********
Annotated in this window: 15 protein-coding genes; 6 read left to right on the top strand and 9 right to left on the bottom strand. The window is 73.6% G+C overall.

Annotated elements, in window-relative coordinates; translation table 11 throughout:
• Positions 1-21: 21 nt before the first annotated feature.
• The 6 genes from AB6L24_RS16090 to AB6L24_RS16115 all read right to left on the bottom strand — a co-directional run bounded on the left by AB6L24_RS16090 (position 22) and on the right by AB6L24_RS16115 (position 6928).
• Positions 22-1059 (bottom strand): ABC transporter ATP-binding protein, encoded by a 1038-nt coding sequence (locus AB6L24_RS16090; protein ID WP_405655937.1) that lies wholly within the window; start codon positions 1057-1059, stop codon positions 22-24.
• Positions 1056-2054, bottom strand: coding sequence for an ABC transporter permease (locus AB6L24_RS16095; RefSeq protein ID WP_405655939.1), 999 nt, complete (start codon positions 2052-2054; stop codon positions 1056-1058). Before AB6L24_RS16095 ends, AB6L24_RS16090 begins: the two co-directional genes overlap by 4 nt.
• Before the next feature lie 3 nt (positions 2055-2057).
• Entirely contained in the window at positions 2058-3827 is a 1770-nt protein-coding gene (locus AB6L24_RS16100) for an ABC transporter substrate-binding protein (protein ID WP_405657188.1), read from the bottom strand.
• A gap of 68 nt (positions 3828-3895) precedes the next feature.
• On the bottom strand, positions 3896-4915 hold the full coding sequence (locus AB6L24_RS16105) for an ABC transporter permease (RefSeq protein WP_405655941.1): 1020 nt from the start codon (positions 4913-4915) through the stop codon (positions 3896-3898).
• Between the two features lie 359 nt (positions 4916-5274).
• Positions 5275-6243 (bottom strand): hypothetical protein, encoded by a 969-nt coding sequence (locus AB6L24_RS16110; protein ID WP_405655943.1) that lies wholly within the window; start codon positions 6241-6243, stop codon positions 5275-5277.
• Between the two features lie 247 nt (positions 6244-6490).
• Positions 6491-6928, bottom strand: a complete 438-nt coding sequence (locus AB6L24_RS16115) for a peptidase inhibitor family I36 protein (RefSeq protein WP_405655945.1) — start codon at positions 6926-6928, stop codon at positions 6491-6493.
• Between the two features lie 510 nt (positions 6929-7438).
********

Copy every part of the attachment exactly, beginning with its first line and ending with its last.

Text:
Annotated in this window: 15 protein-coding genes; 6 read left to right on the top strand and 9 right to left on the bottom strand. The window is 73.6% G+C overall.

Annotated elements, in window-relative coordinates; translation table 11 throughout:
• Positions 1-21: 21 nt before the first annotated feature.
• The 6 genes from AB6L24_RS16090 to AB6L24_RS16115 all read right to left on the bottom strand — a co-directional run bounded on the left by AB6L24_RS16090 (position 22) and on the right by AB6L24_RS16115 (position 6928).
• Positions 22-1059 (bottom strand): ABC transporter ATP-binding protein, encoded by a 1038-nt coding sequence (locus AB6L24_RS16090; protein ID WP_405655937.1) that lies wholly within the window; start codon positions 1057-1059, stop codon positions 22-24.
• Positions 1056-2054, bottom strand: coding sequence for an ABC transporter permease (locus AB6L24_RS16095; RefSeq protein ID WP_405655939.1), 999 nt, complete (start codon positions 2052-2054; stop codon positions 1056-1058). Before AB6L24_RS16095 ends, AB6L24_RS16090 begins: the two co-directional genes overlap by 4 nt.
• Before the next feature lie 3 nt (positions 2055-2057).
• Entirely contained in the window at positions 2058-3827 is a 1770-nt protein-coding gene (locus AB6L24_RS16100) for an ABC transporter substrate-binding protein (protein ID WP_405657188.1), read from the bottom strand.
• A gap of 68 nt (positions 3828-3895) precedes the next feature.
• On the bottom strand, positions 3896-4915 hold the full coding sequence (locus AB6L24_RS16105) for an ABC transporter permease (RefSeq protein WP_405655941.1): 1020 nt from the start codon (positions 4913-4915) through the stop codon (positions 3896-3898).
• Between the two features lie 359 nt (positions 4916-5274).
• Positions 5275-6243 (bottom strand): hypothetical protein, encoded by a 969-nt coding sequence (locus AB6L24_RS16110; protein ID WP_405655943.1) that lies wholly within the window; start codon positions 6241-6243, stop codon positions 5275-5277.
• Between the two features lie 247 nt (positions 6244-6490).
• Positions 6491-6928, bottom strand: a complete 438-nt coding sequence (locus AB6L24_RS16115) for a peptidase inhibitor family I36 protein (RefSeq protein WP_405655945.1) — start codon at positions 6926-6928, stop codon at positions 6491-6493.
• Between the two features lie 510 nt (positions 6929-7438).